The Story Of How Drumpf Became Trump

by Amée LaTour

On Sunday, John Oliver unleashed a scathing 22-minute-long critique of Donald Trump, ripping apart Trump supporters' claims that he is honest and tough with example after example of lies, pettiness, and whiny behavior from the Republican front-runner. Oliver concluded that, in the face of so many facts that disprove the candidate's worthiness of support, his appeal can be chocked up to branding — the Trump name, appearing on everything from buildings to steaks, looks and sounds like success. In an effort to "break the spell" of this branding, Oliver dropped a bomb: Trump's family name was originally "Drumpf," a decidedly less powerful and impressive-sounding name. Why did Trump's ancestors change their name?

Oliver isn't the first person to note that Trump's family name was once Drumpf. Journalist Gwenda Blair wrote a book entitled The Trumps: Three Generations That Built An Empire, in which she stated that the name change of the family of winegrowers occurred during the Thirty Years' War (1618 to 1648), according to The Boston Globe. But other media outlets reported a different story. The International Business Times, for example, said that Trump's grandfather changed the name after immigrating from Germany to America in 1885. Without an official story on when the name change took place, we can't know for sure why it did, though perhaps the spelling has gone back and forth over the years.

Donald Trump's grandfather Friedrich Drumpf did change his name to Frederick Trump after immigrating to America, and an easy assumption would be that he wanted to Anglicize the name. Many immigrants did this over the centuries once arriving for a number of reasons, from avoiding discrimination to assimilating more quickly to improving their business prospects, reported The New York Times. And Trump is a very good name for business — not just because it's easy to pronounce, but because of how it strikes the ear and certain connotations that come with it.

"Trump" is firm; it's punchy; it sounds powerful (contrasted with "Drumpf," which is more like the sound a wet Whoopee cushion might make). It carries tones of strength and success; The Boston Globe noted that the word "trump" is associated with the sound of a trumpet, and with cards that rank above all others in various card games. And Donald Trump's constant reference to his wealth and success certainly bolsters these associations.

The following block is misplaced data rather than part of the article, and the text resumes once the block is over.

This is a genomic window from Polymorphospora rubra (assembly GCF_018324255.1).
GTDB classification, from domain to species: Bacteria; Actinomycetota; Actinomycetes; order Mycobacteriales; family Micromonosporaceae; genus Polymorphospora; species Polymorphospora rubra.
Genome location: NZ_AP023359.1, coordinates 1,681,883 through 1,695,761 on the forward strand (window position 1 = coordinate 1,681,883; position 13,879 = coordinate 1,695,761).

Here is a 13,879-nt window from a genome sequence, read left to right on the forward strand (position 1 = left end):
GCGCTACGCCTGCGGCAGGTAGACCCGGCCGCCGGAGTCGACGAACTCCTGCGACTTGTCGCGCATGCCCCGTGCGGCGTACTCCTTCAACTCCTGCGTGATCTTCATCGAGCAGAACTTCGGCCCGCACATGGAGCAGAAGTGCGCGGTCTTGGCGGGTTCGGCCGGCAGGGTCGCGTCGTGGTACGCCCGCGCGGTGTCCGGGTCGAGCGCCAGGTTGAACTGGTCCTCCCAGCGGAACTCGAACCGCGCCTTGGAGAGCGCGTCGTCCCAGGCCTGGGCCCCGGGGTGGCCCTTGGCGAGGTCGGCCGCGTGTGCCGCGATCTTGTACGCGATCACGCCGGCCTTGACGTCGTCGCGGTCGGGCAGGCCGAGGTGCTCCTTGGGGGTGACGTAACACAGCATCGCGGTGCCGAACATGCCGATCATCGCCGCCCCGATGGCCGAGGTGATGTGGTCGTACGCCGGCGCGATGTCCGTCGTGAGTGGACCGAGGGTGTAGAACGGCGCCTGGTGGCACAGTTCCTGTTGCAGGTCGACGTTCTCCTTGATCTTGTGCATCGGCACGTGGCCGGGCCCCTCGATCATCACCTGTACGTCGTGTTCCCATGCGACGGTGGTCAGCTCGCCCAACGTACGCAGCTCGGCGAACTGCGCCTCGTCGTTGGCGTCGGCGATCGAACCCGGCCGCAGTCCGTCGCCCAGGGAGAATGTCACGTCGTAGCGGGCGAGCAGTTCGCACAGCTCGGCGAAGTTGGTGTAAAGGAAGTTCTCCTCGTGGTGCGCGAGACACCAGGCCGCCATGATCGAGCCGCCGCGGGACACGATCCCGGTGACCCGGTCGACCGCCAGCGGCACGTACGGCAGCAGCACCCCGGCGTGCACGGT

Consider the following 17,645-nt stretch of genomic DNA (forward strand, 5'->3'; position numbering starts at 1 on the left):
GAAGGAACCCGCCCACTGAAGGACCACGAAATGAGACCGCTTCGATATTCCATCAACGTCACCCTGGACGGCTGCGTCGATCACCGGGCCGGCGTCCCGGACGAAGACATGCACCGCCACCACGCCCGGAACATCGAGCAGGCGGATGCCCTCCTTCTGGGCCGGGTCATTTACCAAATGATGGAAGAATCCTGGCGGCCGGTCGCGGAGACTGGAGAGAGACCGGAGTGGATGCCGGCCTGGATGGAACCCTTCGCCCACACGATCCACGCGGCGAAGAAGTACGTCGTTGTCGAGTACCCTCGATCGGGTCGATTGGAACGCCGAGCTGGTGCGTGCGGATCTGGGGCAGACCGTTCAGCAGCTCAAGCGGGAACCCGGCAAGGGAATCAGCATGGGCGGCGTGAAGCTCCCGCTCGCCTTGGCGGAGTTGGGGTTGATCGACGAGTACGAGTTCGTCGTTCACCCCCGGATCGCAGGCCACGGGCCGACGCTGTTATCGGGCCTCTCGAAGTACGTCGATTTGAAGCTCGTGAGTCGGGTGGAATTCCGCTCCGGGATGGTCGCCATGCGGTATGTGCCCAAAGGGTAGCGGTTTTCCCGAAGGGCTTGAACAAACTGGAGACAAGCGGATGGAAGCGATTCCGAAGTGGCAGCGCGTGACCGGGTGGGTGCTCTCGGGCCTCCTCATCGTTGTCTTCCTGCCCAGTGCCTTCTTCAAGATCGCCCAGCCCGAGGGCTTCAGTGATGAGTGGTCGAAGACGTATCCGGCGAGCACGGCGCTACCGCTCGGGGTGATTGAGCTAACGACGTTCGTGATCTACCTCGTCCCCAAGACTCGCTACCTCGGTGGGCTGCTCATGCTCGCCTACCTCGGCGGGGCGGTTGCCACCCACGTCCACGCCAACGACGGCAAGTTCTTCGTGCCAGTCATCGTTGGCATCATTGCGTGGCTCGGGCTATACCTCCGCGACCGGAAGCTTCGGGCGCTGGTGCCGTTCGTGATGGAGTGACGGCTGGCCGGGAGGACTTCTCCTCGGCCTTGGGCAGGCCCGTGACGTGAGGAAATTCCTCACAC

John Oliver, for his part, is hoping to break them by blowing up the "Drumpf" name. The Trump brand, with its bravado and its fearless "say-anything" quality, has cast a sort of spell over a significant portion of the American electorate. "I get that the character of Donald Trump is entertaining and that he says things that people want to hear. And I know his name is powerful. ... The very name Trump is the cornerstone of his brand. If only there was a way to uncouple that magical word from the man he really is." said Oliver.


And that's where Oliver's line of "Make Donald Drumpf Again" swag, and his Chrome extension that changes "Trump" to "Drumpf" wherever it may appear on the interwebs, come in.

Drumpf is much more reflective of who he actually is. So if you are thinking of voting for Donald Trump, the charismatic guy promising to make America great again, stop and take a moment to imagine how you'd feel if you just met a guy named Donald Drumpf, a litigious serial liar with a string of broken business ventures and the support of a former Klan leader who he can't decide whether or not to condemn. Would you think he'd make a good president, or is the spell somewhat broken?

Of course, it would be unfair to dislike a candidate because he had an unpleasant-sounding name. But perhaps it is equally insupportable to like a candidate for a name — not just the sound of it, but the associations with grandeur, success, and toughness that are not firmly rooted in fact. In case a name has the power to break a spell, let's join John Oliver in making Donald Drumpf again.